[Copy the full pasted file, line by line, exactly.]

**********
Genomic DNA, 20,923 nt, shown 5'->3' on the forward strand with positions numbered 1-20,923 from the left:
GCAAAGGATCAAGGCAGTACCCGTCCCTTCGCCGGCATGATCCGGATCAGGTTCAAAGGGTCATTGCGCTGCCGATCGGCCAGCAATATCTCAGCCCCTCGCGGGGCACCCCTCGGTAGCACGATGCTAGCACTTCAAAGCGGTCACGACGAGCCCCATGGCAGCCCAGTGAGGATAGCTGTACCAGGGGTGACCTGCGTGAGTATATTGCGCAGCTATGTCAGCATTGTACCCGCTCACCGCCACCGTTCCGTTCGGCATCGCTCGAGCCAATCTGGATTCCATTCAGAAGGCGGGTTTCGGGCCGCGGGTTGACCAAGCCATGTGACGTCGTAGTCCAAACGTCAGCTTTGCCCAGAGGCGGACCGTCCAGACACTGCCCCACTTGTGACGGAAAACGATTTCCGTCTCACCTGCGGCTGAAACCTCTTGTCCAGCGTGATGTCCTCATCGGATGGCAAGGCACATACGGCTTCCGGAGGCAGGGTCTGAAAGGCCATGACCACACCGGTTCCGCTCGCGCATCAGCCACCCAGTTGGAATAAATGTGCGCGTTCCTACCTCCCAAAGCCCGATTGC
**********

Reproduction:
Genomic DNA, 20,923 nt, shown 5'->3' on the forward strand with positions numbered 1-20,923 from the left:
GCAAAGGATCAAGGCAGTACCCGTCCCTTCGCCGGCATGATCCGGATCAGGTTCAAAGGGTCATTGCGCTGCCGATCGGCCAGCAATATCTCAGCCCCTCGCGGGGCACCCCTCGGTAGCACGATGCTAGCACTTCAAAGCGGTCACGACGAGCCCCATGGCAGCCCAGTGAGGATAGCTGTACCAGGGGTGACCTGCGTGAGTATATTGCGCAGCTATGTCAGCATTGTACCCGCTCACCGCCACCGTTCCGTTCGGCATCGCTCGAGCCAATCTGGATTCCATTCAGAAGGCGGGTTTCGGGCCGCGGGTTGACCAAGCCATGTGACGTCGTAGTCCAAACGTCAGCTTTGCCCAGAGGCGGACCGTCCAGACACTGCCCCACTTGTGACGGAAAACGATTTCCGTCTCACCTGCGGCTGAAACCTCTTGTCCAGCGTGATGTCCTCATCGGATGGCAAGGCACATACGGCTTCCGGAGGCAGGGTCTGAAAGGCCATGACCACACCGGTTCCGCTCGCGCATCAGCCACCCAGTTGGAATAAATGTGCGCGTTCCTACCTCCCAAAGCCCGATTGC